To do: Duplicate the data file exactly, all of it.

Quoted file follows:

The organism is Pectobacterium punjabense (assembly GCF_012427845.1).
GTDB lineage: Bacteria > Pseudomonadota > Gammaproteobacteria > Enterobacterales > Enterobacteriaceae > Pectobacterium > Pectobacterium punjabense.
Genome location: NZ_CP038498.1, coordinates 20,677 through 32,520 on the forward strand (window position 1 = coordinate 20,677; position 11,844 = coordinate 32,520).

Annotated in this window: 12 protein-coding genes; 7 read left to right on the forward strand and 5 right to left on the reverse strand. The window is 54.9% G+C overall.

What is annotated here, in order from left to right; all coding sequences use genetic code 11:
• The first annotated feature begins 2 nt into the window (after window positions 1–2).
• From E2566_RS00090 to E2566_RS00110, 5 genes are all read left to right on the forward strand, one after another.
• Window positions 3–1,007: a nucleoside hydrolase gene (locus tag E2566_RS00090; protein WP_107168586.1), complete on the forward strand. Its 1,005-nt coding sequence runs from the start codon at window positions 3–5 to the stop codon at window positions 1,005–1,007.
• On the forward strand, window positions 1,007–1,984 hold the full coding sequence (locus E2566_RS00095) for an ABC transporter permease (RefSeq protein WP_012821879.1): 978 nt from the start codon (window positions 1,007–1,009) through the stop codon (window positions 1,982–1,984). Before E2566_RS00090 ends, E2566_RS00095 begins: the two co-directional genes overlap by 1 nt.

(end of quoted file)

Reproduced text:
The organism is Pectobacterium punjabense (assembly GCF_012427845.1).
GTDB lineage: Bacteria > Pseudomonadota > Gammaproteobacteria > Enterobacterales > Enterobacteriaceae > Pectobacterium > Pectobacterium punjabense.
Genome location: NZ_CP038498.1, coordinates 20,677 through 32,520 on the forward strand (window position 1 = coordinate 20,677; position 11,844 = coordinate 32,520).

Annotated in this window: 12 protein-coding genes; 7 read left to right on the forward strand and 5 right to left on the reverse strand. The window is 54.9% G+C overall.

What is annotated here, in order from left to right; all coding sequences use genetic code 11:
• The first annotated feature begins 2 nt into the window (after window positions 1–2).
• From E2566_RS00090 to E2566_RS00110, 5 genes are all read left to right on the forward strand, one after another.
• Window positions 3–1,007: a nucleoside hydrolase gene (locus tag E2566_RS00090; protein WP_107168586.1), complete on the forward strand. Its 1,005-nt coding sequence runs from the start codon at window positions 3–5 to the stop codon at window positions 1,005–1,007.
• On the forward strand, window positions 1,007–1,984 hold the full coding sequence (locus E2566_RS00095) for an ABC transporter permease (RefSeq protein WP_012821879.1): 978 nt from the start codon (window positions 1,007–1,009) through the stop codon (window positions 1,982–1,984). Before E2566_RS00090 ends, E2566_RS00095 begins: the two co-directional genes overlap by 1 nt.